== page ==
January 18, 2018

Naturalization rate among U.S. immigrants up since 2005, with India among the biggest gainers

Youdelyn Momperemier, originally from Haiti, becomes an American citizen during a U.S. Citizenship and Immigration Services naturalization ceremony in Hialeah, Florida, on Jan. 12. (Joe Raedle/Getty Images)
Youdelyn Momperemier, originally from Haiti, becomes an American citizen during a U.S. Citizenship and Immigration Services naturalization ceremony in Hialeah, Florida, on Jan. 12. (Joe Raedle/Getty Images)

Most of the United States’ 20 largest immigrant groups experienced increases in naturalization rates between 2005 and 2015, with India and Ecuador posting the biggest increases among origin countries, according to Pew Research Center estimates of immigrants eligible for U.S. citizenship.

This trend came during a period when the total number of naturalized immigrants in the U.S. increased from 14.4 million in 2005 to 19.8 million in 2015, a 37% increase.

By 2015, eligible immigrants from India had one of the higher naturalization rates (80%) due to a 12-percentage-point increase in its naturalization rate since 2005. Only eligible immigrants from Ecuador (68% in 2015) had as large an increase. This is a bigger increase than for U.S. immigrants overall, among whom naturalization rates jumped from 62% in 2005 to 67% in 2015. (Eligible immigrants from Vietnam, 86%, and Iran, 85%, had the highest naturalization rates of any group in 2015.)

Only a few nations did not have increases. The naturalization rates among eligible immigrants from Honduras, China and Cuba declined or remained largely unchanged from 2005 to 2015 (the most recent year for which Pew Research Center estimates are available).

The naturalization rates in this analysis are cumulative, showing, in any given year, the percentage of immigrants living in the U.S. and eligible for U.S. citizenship who have ever naturalized and gained citizenship.

To be eligible for U.S. citizenship, immigrants must be age 18 or older, have resided in the U.S. for at least five years as lawful permanent residents (or three years for those married to a U.S. citizen), and be in good standing with the law, among other requirements. The multi-step process to obtain U.S. citizenship begins with submitting an application and paying a $725 fee, including an $85 biometric fee. It culminates with an oath of allegiance to the United States. Current processing times range from seven months to a year.

The U.S. government denied nearly 1 million naturalization applications from 2005 to 2015, or 11% of the 8.5 million applications filed during this time.

The roughly 19.8 million naturalized citizens in 2015 made up about 44% of the U.S. foreign-born population. Another roughly 11.9 million immigrants were lawful permanent residents, among whom an estimated 9.3 million were eligible to apply for U.S. citizenship. Mexican immigrants are the largest group of lawful immigrants: About 2.5 million Mexican immigrants held U.S. citizenship and another 3.5 million were eligible to naturalize.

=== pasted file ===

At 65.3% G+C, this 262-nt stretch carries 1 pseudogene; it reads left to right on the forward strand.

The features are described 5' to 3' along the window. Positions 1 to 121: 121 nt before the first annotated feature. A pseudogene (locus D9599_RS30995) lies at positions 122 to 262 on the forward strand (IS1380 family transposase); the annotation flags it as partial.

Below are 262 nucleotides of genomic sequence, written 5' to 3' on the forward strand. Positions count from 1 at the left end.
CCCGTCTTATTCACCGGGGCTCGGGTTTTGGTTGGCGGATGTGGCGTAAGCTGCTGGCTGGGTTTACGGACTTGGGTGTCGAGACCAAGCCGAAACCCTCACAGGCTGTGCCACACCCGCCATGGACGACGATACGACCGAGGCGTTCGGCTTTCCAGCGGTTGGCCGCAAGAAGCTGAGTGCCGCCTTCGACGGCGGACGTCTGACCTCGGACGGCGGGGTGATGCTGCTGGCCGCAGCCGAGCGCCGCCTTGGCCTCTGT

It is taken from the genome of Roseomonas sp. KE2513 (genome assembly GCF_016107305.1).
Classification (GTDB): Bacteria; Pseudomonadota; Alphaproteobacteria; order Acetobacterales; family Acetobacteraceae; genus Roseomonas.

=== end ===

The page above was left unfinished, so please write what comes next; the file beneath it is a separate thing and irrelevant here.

Mexican immigrants have long had among the lowest U.S. naturalization rates (42%) of any origin group. As of 2015, the naturalization rate among eligible immigrants from Mexico was similar to those from Honduras (43%) and Guatemala (44%).

In a Pew Research Center survey of Latino adults, lawful Mexican immigrants who had not applied for U.S. citizenship cited several reasons for not having done so: A lack of English proficiency, limited interest in applying for citizenship and the financial cost of the application (some pay for a lawyer in addition to the application fee, which can raise costs).

These barriers to citizenship also affect non-Mexican immigrants. Other factors may also affect whether an immigrant applies for U.S. citizenship. Close geographic proximity of origin countries to the U.S. may lower naturalization rates, in part because immigrants from countries near the U.S. are more likely to maintain strong ties to their countries of origin, increasing the likelihood that they move back to their home country without ever obtaining U.S. citizenship.

Benefits of U.S. citizenship include being able to vote in most elections, travel with a U.S. passport, apply for some federal government jobs, receive protection from deportation and participate in a jury, among other things. In addition, research shows immigrants who become U.S. citizens have higher incomes than those who do not.

Note: Pew Research Center estimates of the lawful permanent resident population and the number of immigrants who are eligible to naturalize differ from prior estimates released by the U.S. Department of Homeland Security due to differences in methodology and data sources. For details, see the Methodology section of the Center’s report “Mexican Lawful Immigrants Among the Least Likely to Become U.S. Citizens.”

Topics: Immigration Trends, Citizenship, Immigration

  1. Photo of Ana Gonzalez-Barrera

    is a senior researcher focusing on Hispanics, immigration and demographics at Pew Research Center.

  2. Photo of Jens Manuel Krogstad

    is a writer/editor focusing on Hispanics, immigration and demographics at Pew Research Center.